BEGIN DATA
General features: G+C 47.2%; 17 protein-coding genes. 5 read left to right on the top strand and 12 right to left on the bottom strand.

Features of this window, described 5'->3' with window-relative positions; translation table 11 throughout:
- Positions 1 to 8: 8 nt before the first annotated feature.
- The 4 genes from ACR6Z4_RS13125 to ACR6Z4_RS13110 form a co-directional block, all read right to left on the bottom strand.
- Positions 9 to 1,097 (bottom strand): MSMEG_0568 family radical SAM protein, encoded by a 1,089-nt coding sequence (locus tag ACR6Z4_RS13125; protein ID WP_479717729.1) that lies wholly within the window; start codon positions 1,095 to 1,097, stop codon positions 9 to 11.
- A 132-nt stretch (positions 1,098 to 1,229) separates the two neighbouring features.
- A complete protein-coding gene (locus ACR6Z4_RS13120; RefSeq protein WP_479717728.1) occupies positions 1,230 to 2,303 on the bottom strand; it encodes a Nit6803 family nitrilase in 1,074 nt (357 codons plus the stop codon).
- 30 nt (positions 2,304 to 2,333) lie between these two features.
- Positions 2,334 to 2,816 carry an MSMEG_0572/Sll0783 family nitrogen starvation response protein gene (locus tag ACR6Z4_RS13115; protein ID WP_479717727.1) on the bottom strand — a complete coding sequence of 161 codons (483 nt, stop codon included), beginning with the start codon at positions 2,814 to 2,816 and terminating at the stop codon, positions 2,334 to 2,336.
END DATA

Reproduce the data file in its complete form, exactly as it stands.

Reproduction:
General features: G+C 47.2%; 17 protein-coding genes. 5 read left to right on the top strand and 12 right to left on the bottom strand.

Features of this window, described 5'->3' with window-relative positions; translation table 11 throughout:
- Positions 1 to 8: 8 nt before the first annotated feature.
- The 4 genes from ACR6Z4_RS13125 to ACR6Z4_RS13110 form a co-directional block, all read right to left on the bottom strand.
- Positions 9 to 1,097 (bottom strand): MSMEG_0568 family radical SAM protein, encoded by a 1,089-nt coding sequence (locus tag ACR6Z4_RS13125; protein ID WP_479717729.1) that lies wholly within the window; start codon positions 1,095 to 1,097, stop codon positions 9 to 11.
- A 132-nt stretch (positions 1,098 to 1,229) separates the two neighbouring features.
- A complete protein-coding gene (locus ACR6Z4_RS13120; RefSeq protein WP_479717728.1) occupies positions 1,230 to 2,303 on the bottom strand; it encodes a Nit6803 family nitrilase in 1,074 nt (357 codons plus the stop codon).
- 30 nt (positions 2,304 to 2,333) lie between these two features.
- Positions 2,334 to 2,816 carry an MSMEG_0572/Sll0783 family nitrogen starvation response protein gene (locus tag ACR6Z4_RS13115; protein ID WP_479717727.1) on the bottom strand — a complete coding sequence of 161 codons (483 nt, stop codon included), beginning with the start codon at positions 2,814 to 2,816 and terminating at the stop codon, positions 2,334 to 2,336.